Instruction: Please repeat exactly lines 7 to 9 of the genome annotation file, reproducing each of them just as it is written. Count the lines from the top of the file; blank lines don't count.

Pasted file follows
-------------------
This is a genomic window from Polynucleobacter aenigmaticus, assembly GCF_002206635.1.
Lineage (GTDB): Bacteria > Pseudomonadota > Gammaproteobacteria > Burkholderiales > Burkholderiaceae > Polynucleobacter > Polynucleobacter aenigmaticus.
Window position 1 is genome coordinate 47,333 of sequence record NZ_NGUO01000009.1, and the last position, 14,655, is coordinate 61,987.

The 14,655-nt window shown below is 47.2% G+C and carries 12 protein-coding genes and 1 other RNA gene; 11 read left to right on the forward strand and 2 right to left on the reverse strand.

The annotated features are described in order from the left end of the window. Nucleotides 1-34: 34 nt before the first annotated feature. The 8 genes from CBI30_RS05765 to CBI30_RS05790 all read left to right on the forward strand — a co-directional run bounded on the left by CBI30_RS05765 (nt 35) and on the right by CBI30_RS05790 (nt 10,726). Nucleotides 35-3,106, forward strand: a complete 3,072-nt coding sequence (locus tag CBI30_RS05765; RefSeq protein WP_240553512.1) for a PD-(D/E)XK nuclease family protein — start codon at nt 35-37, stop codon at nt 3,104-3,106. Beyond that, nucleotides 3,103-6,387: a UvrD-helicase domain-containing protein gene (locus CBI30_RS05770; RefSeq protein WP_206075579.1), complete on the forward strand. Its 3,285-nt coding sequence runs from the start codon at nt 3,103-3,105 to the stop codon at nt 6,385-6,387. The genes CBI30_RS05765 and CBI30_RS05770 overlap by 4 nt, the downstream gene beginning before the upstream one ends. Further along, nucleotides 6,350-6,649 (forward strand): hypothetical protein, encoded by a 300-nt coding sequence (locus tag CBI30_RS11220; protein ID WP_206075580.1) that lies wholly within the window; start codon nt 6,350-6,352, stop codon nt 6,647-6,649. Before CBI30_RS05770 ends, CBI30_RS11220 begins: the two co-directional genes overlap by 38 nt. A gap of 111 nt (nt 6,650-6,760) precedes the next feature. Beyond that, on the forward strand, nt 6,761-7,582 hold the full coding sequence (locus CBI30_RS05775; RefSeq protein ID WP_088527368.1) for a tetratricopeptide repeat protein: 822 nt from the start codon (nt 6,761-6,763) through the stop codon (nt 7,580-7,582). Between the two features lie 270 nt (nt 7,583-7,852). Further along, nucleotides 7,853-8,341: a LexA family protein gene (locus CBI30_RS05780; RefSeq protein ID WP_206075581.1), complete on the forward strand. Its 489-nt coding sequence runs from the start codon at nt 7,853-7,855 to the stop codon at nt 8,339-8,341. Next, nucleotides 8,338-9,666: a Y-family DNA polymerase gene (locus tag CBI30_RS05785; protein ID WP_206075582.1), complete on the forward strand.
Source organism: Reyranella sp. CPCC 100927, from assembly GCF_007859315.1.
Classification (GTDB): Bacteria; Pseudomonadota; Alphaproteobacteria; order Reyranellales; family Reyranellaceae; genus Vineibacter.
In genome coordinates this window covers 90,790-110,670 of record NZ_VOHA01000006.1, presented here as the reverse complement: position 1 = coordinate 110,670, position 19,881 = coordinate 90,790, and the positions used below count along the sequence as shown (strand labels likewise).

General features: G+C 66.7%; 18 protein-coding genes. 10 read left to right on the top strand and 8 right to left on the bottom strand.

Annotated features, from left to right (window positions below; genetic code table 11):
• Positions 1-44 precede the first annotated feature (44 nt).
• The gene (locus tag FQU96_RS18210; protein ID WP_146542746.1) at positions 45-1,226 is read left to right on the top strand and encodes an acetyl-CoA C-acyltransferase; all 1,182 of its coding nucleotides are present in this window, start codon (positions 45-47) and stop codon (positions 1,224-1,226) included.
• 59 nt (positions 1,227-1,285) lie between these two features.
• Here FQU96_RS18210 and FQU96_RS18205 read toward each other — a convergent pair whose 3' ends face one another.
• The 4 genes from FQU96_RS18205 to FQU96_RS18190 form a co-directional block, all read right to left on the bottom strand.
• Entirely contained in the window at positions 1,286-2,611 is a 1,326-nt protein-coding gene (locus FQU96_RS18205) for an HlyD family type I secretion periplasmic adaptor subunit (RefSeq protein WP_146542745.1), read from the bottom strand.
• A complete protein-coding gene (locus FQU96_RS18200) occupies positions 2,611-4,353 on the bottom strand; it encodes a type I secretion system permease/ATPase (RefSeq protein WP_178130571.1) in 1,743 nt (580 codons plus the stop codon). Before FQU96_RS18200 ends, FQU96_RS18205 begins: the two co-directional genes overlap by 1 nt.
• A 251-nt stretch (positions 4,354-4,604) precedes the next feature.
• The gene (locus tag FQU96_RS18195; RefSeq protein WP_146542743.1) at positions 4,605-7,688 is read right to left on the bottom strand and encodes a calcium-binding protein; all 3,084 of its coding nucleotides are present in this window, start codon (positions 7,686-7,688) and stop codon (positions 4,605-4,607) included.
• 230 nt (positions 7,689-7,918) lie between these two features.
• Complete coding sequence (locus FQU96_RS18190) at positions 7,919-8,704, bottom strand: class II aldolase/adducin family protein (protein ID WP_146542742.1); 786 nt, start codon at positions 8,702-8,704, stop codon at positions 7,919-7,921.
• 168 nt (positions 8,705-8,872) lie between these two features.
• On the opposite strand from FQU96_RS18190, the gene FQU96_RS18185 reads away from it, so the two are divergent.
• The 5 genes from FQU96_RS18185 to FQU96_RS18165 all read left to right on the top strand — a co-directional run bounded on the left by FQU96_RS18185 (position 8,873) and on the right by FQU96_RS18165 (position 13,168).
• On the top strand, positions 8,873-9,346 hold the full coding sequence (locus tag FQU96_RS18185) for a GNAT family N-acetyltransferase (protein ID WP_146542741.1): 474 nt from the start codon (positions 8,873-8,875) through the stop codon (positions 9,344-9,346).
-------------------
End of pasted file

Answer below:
Classification (GTDB): Bacteria; Pseudomonadota; Alphaproteobacteria; order Reyranellales; family Reyranellaceae; genus Vineibacter.
In genome coordinates this window covers 90,790-110,670 of record NZ_VOHA01000006.1, presented here as the reverse complement: position 1 = coordinate 110,670, position 19,881 = coordinate 90,790, and the positions used below count along the sequence as shown (strand labels likewise).

General features: G+C 66.7%; 18 protein-coding genes. 10 read left to right on the top strand and 8 right to left on the bottom strand.